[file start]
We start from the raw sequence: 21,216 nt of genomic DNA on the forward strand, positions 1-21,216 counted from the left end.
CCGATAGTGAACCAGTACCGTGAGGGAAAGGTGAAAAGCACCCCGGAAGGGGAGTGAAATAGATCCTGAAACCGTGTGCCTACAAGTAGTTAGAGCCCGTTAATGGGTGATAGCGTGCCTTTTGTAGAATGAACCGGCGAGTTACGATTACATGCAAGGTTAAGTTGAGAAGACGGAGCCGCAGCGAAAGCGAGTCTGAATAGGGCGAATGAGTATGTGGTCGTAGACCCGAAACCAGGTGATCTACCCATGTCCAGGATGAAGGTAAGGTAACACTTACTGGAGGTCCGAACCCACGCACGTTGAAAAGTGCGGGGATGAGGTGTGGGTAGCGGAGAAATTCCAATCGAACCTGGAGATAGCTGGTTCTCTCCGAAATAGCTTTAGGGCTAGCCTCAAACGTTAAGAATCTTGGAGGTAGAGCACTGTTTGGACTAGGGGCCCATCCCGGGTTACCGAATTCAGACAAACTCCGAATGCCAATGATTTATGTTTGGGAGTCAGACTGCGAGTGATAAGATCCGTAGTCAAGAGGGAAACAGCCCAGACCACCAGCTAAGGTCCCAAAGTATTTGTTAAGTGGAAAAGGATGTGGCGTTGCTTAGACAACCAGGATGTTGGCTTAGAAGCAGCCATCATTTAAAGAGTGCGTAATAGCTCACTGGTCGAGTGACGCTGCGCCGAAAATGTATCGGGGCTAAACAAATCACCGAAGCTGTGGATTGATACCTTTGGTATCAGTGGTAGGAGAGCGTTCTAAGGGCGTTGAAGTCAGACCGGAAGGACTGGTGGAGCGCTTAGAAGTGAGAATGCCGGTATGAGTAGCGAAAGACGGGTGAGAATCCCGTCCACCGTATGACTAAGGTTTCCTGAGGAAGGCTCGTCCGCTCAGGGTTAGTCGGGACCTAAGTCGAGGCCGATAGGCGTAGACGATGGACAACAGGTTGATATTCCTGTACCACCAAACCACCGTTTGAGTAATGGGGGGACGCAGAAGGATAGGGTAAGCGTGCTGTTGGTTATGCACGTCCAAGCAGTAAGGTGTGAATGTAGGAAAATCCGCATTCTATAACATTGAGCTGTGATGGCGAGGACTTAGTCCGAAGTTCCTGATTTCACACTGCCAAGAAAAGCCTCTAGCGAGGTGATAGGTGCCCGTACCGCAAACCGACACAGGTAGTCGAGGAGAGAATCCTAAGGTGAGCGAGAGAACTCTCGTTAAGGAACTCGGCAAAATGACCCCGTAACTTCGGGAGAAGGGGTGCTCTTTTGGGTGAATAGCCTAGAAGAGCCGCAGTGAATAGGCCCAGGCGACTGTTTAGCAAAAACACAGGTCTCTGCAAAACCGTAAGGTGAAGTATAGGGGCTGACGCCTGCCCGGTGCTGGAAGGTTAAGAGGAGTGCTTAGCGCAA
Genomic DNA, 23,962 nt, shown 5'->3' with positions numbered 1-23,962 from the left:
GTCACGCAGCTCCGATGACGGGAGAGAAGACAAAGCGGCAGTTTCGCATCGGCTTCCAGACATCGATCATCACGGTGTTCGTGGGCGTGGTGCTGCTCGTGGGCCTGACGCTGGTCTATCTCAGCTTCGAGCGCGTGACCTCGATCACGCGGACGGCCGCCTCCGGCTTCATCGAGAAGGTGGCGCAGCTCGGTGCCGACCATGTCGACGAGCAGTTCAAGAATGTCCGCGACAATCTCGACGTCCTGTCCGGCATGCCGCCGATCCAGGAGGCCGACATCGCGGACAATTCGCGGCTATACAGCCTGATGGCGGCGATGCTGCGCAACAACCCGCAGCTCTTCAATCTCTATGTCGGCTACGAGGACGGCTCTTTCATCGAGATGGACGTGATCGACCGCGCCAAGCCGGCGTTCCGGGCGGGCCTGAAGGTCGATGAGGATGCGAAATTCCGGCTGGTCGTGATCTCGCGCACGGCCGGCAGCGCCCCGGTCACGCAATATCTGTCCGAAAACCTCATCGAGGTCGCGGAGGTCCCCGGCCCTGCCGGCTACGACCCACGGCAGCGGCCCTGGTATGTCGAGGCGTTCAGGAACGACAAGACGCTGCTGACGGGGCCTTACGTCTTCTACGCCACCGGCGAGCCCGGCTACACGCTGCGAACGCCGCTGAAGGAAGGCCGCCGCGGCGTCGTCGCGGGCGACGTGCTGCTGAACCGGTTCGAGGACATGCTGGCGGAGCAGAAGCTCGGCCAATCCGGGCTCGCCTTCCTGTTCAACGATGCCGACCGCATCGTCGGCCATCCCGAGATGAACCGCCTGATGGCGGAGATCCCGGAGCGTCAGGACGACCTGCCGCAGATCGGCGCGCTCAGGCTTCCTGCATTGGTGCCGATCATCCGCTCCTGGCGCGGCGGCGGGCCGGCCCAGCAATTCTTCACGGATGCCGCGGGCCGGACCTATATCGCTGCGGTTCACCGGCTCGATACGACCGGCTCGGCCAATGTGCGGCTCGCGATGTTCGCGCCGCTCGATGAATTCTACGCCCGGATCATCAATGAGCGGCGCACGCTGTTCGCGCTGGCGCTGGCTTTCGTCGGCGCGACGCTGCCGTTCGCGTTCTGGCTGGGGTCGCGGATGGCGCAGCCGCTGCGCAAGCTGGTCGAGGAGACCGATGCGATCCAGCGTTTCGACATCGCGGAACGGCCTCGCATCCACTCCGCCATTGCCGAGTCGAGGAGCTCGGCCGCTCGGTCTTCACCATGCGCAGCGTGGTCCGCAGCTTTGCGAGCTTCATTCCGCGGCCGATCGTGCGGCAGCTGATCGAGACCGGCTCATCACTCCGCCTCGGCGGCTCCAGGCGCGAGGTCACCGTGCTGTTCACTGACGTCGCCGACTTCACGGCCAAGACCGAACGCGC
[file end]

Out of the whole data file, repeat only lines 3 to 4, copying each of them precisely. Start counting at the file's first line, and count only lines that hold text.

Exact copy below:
Genomic DNA, 23,962 nt, shown 5'->3' with positions numbered 1-23,962 from the left:
GTCACGCAGCTCCGATGACGGGAGAGAAGACAAAGCGGCAGTTTCGCATCGGCTTCCAGACATCGATCATCACGGTGTTCGTGGGCGTGGTGCTGCTCGTGGGCCTGACGCTGGTCTATCTCAGCTTCGAGCGCGTGACCTCGATCACGCGGACGGCCGCCTCCGGCTTCATCGAGAAGGTGGCGCAGCTCGGTGCCGACCATGTCGACGAGCAGTTCAAGAATGTCCGCGACAATCTCGACGTCCTGTCCGGCATGCCGCCGATCCAGGAGGCCGACATCGCGGACAATTCGCGGCTATACAGCCTGATGGCGGCGATGCTGCGCAACAACCCGCAGCTCTTCAATCTCTATGTCGGCTACGAGGACGGCTCTTTCATCGAGATGGACGTGATCGACCGCGCCAAGCCGGCGTTCCGGGCGGGCCTGAAGGTCGATGAGGATGCGAAATTCCGGCTGGTCGTGATCTCGCGCACGGCCGGCAGCGCCCCGGTCACGCAATATCTGTCCGAAAACCTCATCGAGGTCGCGGAGGTCCCCGGCCCTGCCGGCTACGACCCACGGCAGCGGCCCTGGTATGTCGAGGCGTTCAGGAACGACAAGACGCTGCTGACGGGGCCTTACGTCTTCTACGCCACCGGCGAGCCCGGCTACACGCTGCGAACGCCGCTGAAGGAAGGCCGCCGCGGCGTCGTCGCGGGCGACGTGCTGCTGAACCGGTTCGAGGACATGCTGGCGGAGCAGAAGCTCGGCCAATCCGGGCTCGCCTTCCTGTTCAACGATGCCGACCGCATCGTCGGCCATCCCGAGATGAACCGCCTGATGGCGGAGATCCCGGAGCGTCAGGACGACCTGCCGCAGATCGGCGCGCTCAGGCTTCCTGCATTGGTGCCGATCATCCGCTCCTGGCGCGGCGGCGGGCCGGCCCAGCAATTCTTCACGGATGCCGCGGGCCGGACCTATATCGCTGCGGTTCACCGGCTCGATACGACCGGCTCGGCCAATGTGCGGCTCGCGATGTTCGCGCCGCTCGATGAATTCTACGCCCGGATCATCAATGAGCGGCGCACGCTGTTCGCGCTGGCGCTGGCTTTCGTCGGCGCGACGCTGCCGTTCGCGTTCTGGCTGGGGTCGCGGATGGCGCAGCCGCTGCGCAAGCTGGTCGAGGAGACCGATGCGATCCAGCGTTTCGACATCGCGGAACGGCCTCGCATCCACTCCGCCATTGCCGAGTCGAGGAGCTCGGCCGCTCGGTCTTCACCATGCGCAGCGTGGTCCGCAGCTTTGCGAGCTTCATTCCGCGGCCGATCGTGCGGCAGCTGATCGAGACCGGCTCATCACTCCGCCTCGGCGGCTCCAGGCGCGAGGTCACCGTGCTGTTCACTGACGTCGCCGACTTCACGGCCAAGACCGAACGCGC